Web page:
Can you see how these factor-multiple chains work? Find the chain
which contains the smallest possible numbers. How about the largest
Claire thinks she has the most sports cards in her album. "I have
12 pages with 2 cards on each page", says Claire. Ross counts his
cards. "No! I have 3 cards on each of my pages and there are. . . .
This multiplication uses each of the digits 0 - 9 once and once only. Using the information given, can you replace the stars in the calculation with figures?
What is happening at each box in these machines?
This problem is based on the story of the Pied Piper of Hamelin. Investigate the different numbers of people and rats there could have been if you know how many legs there are altogether!
Put operations signs between the numbers 3 4 5 6 to make the highest possible number and lowest possible number.
Amy has a box containing domino pieces but she does not think it is
a complete set. She has 24 dominoes in her box and there are 125
spots on them altogether. Which of her domino pieces are missing?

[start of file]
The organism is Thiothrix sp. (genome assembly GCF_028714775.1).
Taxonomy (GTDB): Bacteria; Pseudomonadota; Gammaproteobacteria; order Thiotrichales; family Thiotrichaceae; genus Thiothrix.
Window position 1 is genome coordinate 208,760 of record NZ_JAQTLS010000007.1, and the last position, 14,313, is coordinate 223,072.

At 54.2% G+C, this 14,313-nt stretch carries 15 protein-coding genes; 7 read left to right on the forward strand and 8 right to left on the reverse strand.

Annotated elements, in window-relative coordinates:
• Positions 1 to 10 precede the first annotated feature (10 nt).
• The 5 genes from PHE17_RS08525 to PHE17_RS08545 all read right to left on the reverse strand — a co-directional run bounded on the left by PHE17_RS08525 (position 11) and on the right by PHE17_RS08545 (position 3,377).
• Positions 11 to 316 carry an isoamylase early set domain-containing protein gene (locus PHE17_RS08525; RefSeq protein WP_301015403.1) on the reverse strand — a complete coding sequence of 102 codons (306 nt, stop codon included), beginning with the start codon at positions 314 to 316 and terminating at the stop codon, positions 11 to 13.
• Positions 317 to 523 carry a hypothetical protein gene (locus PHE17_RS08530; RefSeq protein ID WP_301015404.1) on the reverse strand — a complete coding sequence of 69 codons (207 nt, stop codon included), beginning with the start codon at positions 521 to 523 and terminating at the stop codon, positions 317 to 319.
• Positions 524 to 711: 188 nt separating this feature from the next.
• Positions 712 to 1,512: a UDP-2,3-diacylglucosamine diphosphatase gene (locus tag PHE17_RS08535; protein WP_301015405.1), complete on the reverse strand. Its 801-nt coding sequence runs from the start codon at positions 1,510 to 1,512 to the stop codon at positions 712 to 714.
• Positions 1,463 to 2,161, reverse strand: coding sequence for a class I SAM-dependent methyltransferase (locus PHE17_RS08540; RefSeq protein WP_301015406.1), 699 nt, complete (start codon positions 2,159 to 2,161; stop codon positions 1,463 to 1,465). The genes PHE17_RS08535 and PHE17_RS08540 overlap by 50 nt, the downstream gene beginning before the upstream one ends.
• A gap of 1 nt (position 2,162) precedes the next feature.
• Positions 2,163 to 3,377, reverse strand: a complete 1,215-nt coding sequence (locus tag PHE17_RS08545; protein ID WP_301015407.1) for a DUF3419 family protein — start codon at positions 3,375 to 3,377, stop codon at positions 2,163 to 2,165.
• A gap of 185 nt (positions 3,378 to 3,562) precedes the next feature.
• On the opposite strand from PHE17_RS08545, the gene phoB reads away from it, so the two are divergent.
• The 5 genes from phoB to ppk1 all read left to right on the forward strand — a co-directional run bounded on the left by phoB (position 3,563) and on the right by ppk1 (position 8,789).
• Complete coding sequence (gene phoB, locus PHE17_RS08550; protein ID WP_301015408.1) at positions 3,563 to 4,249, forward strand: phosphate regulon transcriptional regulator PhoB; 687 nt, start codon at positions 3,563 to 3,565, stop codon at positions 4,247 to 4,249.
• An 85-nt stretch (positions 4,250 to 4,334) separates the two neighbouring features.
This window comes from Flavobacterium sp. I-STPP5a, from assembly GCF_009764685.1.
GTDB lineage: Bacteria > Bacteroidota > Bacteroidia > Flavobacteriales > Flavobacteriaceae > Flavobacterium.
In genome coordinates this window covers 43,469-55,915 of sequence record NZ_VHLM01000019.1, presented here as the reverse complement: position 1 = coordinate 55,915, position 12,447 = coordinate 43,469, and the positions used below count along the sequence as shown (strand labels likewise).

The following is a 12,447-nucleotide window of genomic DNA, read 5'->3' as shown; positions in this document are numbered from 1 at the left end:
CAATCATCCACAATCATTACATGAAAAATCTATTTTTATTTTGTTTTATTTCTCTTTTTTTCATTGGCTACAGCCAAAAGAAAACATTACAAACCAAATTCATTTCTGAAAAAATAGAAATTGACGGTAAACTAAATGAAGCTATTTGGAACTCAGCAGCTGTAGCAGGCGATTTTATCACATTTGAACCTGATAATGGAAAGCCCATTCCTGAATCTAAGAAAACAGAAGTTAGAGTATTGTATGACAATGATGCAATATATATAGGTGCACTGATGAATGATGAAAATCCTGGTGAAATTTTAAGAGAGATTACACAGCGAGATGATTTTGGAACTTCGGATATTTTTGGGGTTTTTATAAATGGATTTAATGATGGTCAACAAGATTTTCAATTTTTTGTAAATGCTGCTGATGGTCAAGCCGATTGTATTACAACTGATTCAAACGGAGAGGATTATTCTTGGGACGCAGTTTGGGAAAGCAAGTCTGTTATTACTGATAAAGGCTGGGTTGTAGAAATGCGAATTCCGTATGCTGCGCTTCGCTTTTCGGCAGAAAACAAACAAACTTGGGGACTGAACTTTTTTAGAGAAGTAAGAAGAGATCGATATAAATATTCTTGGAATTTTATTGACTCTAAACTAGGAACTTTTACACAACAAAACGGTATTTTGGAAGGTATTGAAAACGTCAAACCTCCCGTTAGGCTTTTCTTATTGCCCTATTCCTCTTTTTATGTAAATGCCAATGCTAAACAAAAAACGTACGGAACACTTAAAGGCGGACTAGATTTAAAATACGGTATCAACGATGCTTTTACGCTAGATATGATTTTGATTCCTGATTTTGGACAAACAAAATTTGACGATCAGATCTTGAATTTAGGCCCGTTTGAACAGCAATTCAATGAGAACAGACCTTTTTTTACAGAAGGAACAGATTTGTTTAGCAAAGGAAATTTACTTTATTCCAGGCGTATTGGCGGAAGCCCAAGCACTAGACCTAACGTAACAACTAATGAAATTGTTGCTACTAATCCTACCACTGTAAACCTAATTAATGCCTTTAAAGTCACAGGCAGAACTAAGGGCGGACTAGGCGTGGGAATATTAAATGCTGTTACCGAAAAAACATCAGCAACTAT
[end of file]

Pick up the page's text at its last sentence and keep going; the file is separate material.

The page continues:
Explore Alex's number plumber. What questions would you like to
ask? Don't forget to keep visiting NRICH projects site for the
latest developments and questions.
This group activity will encourage you to share calculation
strategies and to think about which strategy might be the most
How would you count the number of fingers in these pictures?
Can you each work out the number on your card? What do you notice?
How could you sort the cards?
What happens when you add the digits of a number then multiply the
result by 2 and you keep doing this? You could try for different
numbers and different rules.
Tom and Ben visited Numberland. Use the maps to work out the number
of points each of their routes scores.
Can you work out what a ziffle is on the planet Zargon?
Explore Alex's number plumber. What questions would you like to ask? What do you think is happening to the numbers?
Look at what happens when you take a number, square it and subtract your answer. What kind of number do you get? Can you prove it?
Which is quicker, counting up to 30 in ones or counting up to 300 in tens? Why?